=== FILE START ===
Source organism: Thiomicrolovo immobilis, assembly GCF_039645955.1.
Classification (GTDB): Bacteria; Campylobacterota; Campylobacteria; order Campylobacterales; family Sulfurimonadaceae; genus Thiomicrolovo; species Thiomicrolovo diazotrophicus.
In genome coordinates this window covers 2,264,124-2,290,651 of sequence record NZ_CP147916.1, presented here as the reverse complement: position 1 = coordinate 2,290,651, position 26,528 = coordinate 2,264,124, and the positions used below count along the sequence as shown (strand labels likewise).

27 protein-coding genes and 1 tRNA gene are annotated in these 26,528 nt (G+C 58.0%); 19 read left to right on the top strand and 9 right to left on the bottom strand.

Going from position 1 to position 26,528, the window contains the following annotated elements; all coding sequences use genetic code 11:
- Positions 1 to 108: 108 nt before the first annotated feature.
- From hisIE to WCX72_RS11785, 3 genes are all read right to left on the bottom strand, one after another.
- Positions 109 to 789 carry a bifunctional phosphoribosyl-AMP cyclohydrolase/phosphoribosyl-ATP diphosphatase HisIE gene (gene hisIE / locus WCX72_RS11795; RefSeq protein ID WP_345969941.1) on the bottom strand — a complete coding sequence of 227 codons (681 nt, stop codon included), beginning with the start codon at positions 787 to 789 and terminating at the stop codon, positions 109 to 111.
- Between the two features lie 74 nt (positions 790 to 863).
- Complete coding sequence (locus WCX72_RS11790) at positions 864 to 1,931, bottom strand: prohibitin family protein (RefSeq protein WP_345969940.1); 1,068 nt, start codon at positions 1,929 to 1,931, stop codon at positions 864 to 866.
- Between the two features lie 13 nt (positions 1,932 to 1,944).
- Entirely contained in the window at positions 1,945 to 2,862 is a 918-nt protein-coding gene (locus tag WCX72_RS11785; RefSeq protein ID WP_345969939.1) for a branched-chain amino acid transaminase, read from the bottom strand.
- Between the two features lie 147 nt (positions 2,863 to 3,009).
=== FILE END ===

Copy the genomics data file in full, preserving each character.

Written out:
Source organism: Thiomicrolovo immobilis, assembly GCF_039645955.1.
Classification (GTDB): Bacteria; Campylobacterota; Campylobacteria; order Campylobacterales; family Sulfurimonadaceae; genus Thiomicrolovo; species Thiomicrolovo diazotrophicus.
In genome coordinates this window covers 2,264,124-2,290,651 of sequence record NZ_CP147916.1, presented here as the reverse complement: position 1 = coordinate 2,290,651, position 26,528 = coordinate 2,264,124, and the positions used below count along the sequence as shown (strand labels likewise).

27 protein-coding genes and 1 tRNA gene are annotated in these 26,528 nt (G+C 58.0%); 19 read left to right on the top strand and 9 right to left on the bottom strand.

Going from position 1 to position 26,528, the window contains the following annotated elements; all coding sequences use genetic code 11:
- Positions 1 to 108: 108 nt before the first annotated feature.
- From hisIE to WCX72_RS11785, 3 genes are all read right to left on the bottom strand, one after another.
- Positions 109 to 789 carry a bifunctional phosphoribosyl-AMP cyclohydrolase/phosphoribosyl-ATP diphosphatase HisIE gene (gene hisIE / locus WCX72_RS11795; RefSeq protein ID WP_345969941.1) on the bottom strand — a complete coding sequence of 227 codons (681 nt, stop codon included), beginning with the start codon at positions 787 to 789 and terminating at the stop codon, positions 109 to 111.
- Between the two features lie 74 nt (positions 790 to 863).
- Complete coding sequence (locus WCX72_RS11790) at positions 864 to 1,931, bottom strand: prohibitin family protein (RefSeq protein WP_345969940.1); 1,068 nt, start codon at positions 1,929 to 1,931, stop codon at positions 864 to 866.
- Between the two features lie 13 nt (positions 1,932 to 1,944).
- Entirely contained in the window at positions 1,945 to 2,862 is a 918-nt protein-coding gene (locus tag WCX72_RS11785; RefSeq protein ID WP_345969939.1) for a branched-chain amino acid transaminase, read from the bottom strand.
- Between the two features lie 147 nt (positions 2,863 to 3,009).